- Show them the different banking tools like a passbook, cheque book, account statement and an ATM card. This can be done as early as 5 years. Over the next few years, explain the utility of these items.
- Don’t shy away from letting your children use the ATM. Letting them use the machine at an early age is a good way to get them to understand that money in the machine belongs to them, that it isn’t free money or appearing because of magic. The reducing bank balance due to every transaction will also help the child feel accountable for the transactions being made.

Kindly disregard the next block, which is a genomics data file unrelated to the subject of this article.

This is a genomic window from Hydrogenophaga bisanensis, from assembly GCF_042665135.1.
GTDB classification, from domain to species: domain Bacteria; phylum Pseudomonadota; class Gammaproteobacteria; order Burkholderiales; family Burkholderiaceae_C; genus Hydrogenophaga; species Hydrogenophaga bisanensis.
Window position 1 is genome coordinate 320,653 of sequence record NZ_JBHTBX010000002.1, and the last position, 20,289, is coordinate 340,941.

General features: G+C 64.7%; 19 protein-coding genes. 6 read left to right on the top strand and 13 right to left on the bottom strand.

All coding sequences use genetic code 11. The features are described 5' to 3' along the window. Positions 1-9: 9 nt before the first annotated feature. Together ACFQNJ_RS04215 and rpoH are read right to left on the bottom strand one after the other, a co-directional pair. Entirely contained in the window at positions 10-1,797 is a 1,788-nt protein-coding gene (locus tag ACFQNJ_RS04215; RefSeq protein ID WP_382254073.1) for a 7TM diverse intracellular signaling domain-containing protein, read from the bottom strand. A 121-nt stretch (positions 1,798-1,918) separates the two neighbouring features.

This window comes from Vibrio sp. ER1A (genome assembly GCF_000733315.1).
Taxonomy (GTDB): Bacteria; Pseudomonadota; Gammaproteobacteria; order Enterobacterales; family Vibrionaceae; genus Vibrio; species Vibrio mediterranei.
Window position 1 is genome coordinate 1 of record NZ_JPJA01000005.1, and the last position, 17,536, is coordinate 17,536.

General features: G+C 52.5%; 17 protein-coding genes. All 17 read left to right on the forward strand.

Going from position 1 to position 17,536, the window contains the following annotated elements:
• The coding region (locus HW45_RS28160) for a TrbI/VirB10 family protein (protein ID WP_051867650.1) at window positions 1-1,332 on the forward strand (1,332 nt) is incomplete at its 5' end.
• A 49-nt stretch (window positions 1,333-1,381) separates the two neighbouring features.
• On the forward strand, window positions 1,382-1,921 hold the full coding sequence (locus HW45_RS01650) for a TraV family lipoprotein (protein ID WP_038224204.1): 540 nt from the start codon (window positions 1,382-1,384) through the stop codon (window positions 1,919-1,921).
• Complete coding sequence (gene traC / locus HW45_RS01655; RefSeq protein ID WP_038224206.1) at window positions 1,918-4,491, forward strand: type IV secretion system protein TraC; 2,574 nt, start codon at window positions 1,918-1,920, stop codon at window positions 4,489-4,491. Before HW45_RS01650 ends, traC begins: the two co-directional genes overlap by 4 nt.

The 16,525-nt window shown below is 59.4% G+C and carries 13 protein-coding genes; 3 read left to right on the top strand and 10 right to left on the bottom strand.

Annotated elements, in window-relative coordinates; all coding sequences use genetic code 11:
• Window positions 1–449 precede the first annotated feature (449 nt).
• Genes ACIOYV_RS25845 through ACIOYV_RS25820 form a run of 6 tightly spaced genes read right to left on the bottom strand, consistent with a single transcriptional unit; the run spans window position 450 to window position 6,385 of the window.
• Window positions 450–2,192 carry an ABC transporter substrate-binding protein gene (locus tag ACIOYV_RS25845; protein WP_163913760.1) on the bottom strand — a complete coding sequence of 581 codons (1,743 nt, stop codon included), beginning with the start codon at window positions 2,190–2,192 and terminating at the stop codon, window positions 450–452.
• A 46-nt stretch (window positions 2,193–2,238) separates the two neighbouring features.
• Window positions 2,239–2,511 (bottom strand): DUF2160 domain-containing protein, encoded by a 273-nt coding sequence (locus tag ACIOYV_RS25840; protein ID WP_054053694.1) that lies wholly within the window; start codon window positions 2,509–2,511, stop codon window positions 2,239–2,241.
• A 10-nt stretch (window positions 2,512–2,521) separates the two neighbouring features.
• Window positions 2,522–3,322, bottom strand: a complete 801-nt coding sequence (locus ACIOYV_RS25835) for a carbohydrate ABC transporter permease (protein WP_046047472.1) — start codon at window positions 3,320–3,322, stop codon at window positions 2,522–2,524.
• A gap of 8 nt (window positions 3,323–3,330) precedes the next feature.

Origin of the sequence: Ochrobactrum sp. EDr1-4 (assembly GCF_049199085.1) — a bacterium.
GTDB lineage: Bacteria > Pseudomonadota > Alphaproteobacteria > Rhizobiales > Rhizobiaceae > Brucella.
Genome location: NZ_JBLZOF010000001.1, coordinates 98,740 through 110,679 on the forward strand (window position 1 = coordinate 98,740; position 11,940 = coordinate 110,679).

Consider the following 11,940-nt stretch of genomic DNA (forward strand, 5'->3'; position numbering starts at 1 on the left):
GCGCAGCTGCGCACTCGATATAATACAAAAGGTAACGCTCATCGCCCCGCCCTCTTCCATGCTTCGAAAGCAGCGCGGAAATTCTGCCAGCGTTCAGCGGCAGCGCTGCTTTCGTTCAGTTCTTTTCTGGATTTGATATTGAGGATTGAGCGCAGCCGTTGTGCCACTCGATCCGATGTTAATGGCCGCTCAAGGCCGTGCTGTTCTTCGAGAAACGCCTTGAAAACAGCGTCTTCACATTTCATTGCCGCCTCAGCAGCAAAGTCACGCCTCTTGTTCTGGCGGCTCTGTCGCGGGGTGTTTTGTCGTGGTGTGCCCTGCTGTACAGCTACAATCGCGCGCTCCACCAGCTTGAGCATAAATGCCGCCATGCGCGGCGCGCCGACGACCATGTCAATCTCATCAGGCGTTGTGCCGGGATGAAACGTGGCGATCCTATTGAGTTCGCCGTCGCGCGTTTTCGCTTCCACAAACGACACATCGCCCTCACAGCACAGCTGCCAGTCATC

- Children often perceive debit and credit cards as being the same. Thus, impress upon them the difference between the two. Each has its own set of advantages and disadvantages that must be made clear to the children.
- The gravity and responsibility of using a credit card can be explained with the help of a credit card statement. Use it to explain all the different terms and to highlight the heavy penalty that will have to be paid if full payments aren’t made by the due date.
- Apply for your child’s PAN card. Explain the need for it and what it is used for. A good analogy to describe it like a roll number in the tax department.
- Record keeping is a task, even for a lot of adults. Curb the inclination to put off this tedious task and be a role model for your children.
<h(2)>Investments and Insurance
- Discuss various investment options with your children and tell them where and how you’re making your investments.